Driver blogs by women are a testament to a good career on the road. One such blogger talks about the “magic of just being” on the road with the peaceful oneness with nature, and that being in a rig is as spiritually satisfying as being on a Harley.
The industry is very receptive to having females join the rank of drivers already on the road. Industry leaders are excited about the growing numbers of female drivers who are taking to the road.

One industry expert said that if the number of women in trucking jobs would double, it would take care of the shortage companies are currently dealing with. That’s not going to happen overnight and there are still 200,000 trucking jobs that need to be filled across the country.

One perception that has to be changed is that all drivers are out on the road for weeks at a time and rarely see their families. There are trucking jobs available that offer only short routes that don’t require overnight stays. Spirit Miller Driveaway Services has routes that keep drivers close to home so they don’t have to have long periods of time away from family. For more information about the driving jobs we have available, contact us today.

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New Truck Driver Jobs Opening Up

The trucking industry is 7 million strong, but the workforce is aging. There is an increasing demand for drivers, but there are a few aspects of the industry that are keeping the masses from taking on new truck driver jobs.

We can expect to see a need for 330,000 new truck driver jobs by 2020, according to the U.S. Bureau of Labor and Statistics, which is a growth of 20 percent. However, we’re in a crunch right now – there are about 200,000 new drivers needed now. The economy is recovering and there is more freight that needs moved. Trucking is the preferred method of hauling freight, which is why new truck driver jobs are opening up.

With the average age of truck drivers at 51, it’s easy to see how the spike in new truck driverJobs 4 jobs is so extreme. The U.S. Bureau of Labor and Statistic’s numbers are low compared to other predictions. Economists are expecting a shortage between 10 and 15 million by 2020. The trucking industry is expected to compete heavily for drivers.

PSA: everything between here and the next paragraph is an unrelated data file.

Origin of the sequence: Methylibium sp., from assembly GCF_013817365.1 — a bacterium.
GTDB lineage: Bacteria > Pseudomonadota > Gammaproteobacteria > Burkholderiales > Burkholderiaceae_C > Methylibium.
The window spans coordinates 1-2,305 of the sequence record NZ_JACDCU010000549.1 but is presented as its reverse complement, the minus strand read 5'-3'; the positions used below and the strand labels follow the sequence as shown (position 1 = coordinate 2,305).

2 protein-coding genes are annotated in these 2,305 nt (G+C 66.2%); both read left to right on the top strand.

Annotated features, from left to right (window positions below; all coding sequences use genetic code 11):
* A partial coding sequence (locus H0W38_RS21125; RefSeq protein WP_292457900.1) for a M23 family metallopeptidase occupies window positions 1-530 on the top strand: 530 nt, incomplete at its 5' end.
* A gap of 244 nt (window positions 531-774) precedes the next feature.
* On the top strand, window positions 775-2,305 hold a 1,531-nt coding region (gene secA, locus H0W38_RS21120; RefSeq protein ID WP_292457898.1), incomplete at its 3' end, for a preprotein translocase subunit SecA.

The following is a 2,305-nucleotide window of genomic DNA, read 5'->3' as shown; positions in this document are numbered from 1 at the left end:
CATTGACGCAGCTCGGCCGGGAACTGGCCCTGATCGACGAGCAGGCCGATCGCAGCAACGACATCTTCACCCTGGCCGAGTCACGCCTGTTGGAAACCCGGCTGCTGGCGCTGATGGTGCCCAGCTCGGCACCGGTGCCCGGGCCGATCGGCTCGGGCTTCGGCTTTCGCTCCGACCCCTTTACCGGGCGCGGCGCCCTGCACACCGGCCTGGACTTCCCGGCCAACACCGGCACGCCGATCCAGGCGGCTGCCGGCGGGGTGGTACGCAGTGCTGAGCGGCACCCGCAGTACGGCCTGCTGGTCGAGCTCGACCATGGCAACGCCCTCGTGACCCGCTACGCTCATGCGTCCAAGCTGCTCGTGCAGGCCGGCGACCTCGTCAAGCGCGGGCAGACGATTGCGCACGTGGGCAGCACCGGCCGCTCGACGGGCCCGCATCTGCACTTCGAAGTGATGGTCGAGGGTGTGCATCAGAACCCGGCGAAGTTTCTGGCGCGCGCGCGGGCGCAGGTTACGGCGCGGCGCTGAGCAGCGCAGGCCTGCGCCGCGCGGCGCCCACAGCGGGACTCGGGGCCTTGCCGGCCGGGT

The salary for the average driver just starting out is about $4,000 more than the average wage in all other industries, but that’s not enough pull to get more Americans to take up driving for a living. Unfortunately, a new CSA requirement has had a chilling effect. While the CSA requirement is meant to keep the roads safe, it’s actually an obstacle for the industry.

Another perceived drawback is the hours-of-service rule that began in 2013. This rule requires that drivers reduce their driving time. Drivers are required to keep a record of the hours they’ve worked and must log rest times to stay in compliance with the law. Again, this is a safety measure that has worked against the trucking industry.

Despite these new rules, the industry is still an attractive proposition for many looking for new truck driver jobs. The industry presents extremely solid growth prospects, not only in trucking, but also for technicians, mechanics and others employed through the trucking industry. More trucking companies are working on becoming more connected to their drivers and take a more employee-centric approach.

For people who don’t have the required license to drive a rig, many trucking companies are paying for the certification and focusing on driver relationships to build a more solid foundation that employees will want to be a part of for a longer period of time

Spirit Miller Driveaway Services is a company that prides itself on a history of an employee-centric working environment. We offer pickup and delivery services seven days a week with numerous routes that suit our employees. We offer flexible hours, no loading or unloading, trip routes that suit you and direct pay. There is no forced dispatch and we offer a beginning rate of .28 cents per mile. Take single trips or multiple trips – it’s all up to you. Call us today and get started on an exciting new career.